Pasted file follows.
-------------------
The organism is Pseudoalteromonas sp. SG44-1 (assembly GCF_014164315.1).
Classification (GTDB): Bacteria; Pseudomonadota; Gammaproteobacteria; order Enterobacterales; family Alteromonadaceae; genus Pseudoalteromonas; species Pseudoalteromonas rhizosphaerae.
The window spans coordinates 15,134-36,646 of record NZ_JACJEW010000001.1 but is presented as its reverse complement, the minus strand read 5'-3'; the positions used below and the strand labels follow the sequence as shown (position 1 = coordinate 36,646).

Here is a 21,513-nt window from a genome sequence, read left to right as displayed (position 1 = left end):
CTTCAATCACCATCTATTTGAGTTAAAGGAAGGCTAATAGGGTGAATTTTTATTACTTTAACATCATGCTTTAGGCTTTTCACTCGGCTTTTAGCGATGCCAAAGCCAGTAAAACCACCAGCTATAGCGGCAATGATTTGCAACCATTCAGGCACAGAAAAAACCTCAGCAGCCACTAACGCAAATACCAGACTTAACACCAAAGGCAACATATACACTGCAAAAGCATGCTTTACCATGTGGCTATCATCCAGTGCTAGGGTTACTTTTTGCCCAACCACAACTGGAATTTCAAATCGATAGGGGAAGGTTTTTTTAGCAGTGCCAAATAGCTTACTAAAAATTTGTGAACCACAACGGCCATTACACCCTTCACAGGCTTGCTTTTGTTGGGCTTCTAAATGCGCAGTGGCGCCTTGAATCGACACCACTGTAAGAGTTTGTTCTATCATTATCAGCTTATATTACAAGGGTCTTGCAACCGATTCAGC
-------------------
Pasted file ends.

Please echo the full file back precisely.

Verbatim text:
The organism is Pseudoalteromonas sp. SG44-1 (assembly GCF_014164315.1).
Classification (GTDB): Bacteria; Pseudomonadota; Gammaproteobacteria; order Enterobacterales; family Alteromonadaceae; genus Pseudoalteromonas; species Pseudoalteromonas rhizosphaerae.
The window spans coordinates 15,134-36,646 of record NZ_JACJEW010000001.1 but is presented as its reverse complement, the minus strand read 5'-3'; the positions used below and the strand labels follow the sequence as shown (position 1 = coordinate 36,646).

Here is a 21,513-nt window from a genome sequence, read left to right as displayed (position 1 = left end):
CTTCAATCACCATCTATTTGAGTTAAAGGAAGGCTAATAGGGTGAATTTTTATTACTTTAACATCATGCTTTAGGCTTTTCACTCGGCTTTTAGCGATGCCAAAGCCAGTAAAACCACCAGCTATAGCGGCAATGATTTGCAACCATTCAGGCACAGAAAAAACCTCAGCAGCCACTAACGCAAATACCAGACTTAACACCAAAGGCAACATATACACTGCAAAAGCATGCTTTACCATGTGGCTATCATCCAGTGCTAGGGTTACTTTTTGCCCAACCACAACTGGAATTTCAAATCGATAGGGGAAGGTTTTTTTAGCAGTGCCAAATAGCTTACTAAAAATTTGTGAACCACAACGGCCATTACACCCTTCACAGGCTTGCTTTTGTTGGGCTTCTAAATGCGCAGTGGCGCCTTGAATCGACACCACTGTAAGAGTTTGTTCTATCATTATCAGCTTATATTACAAGGGTCTTGCAACCGATTCAGC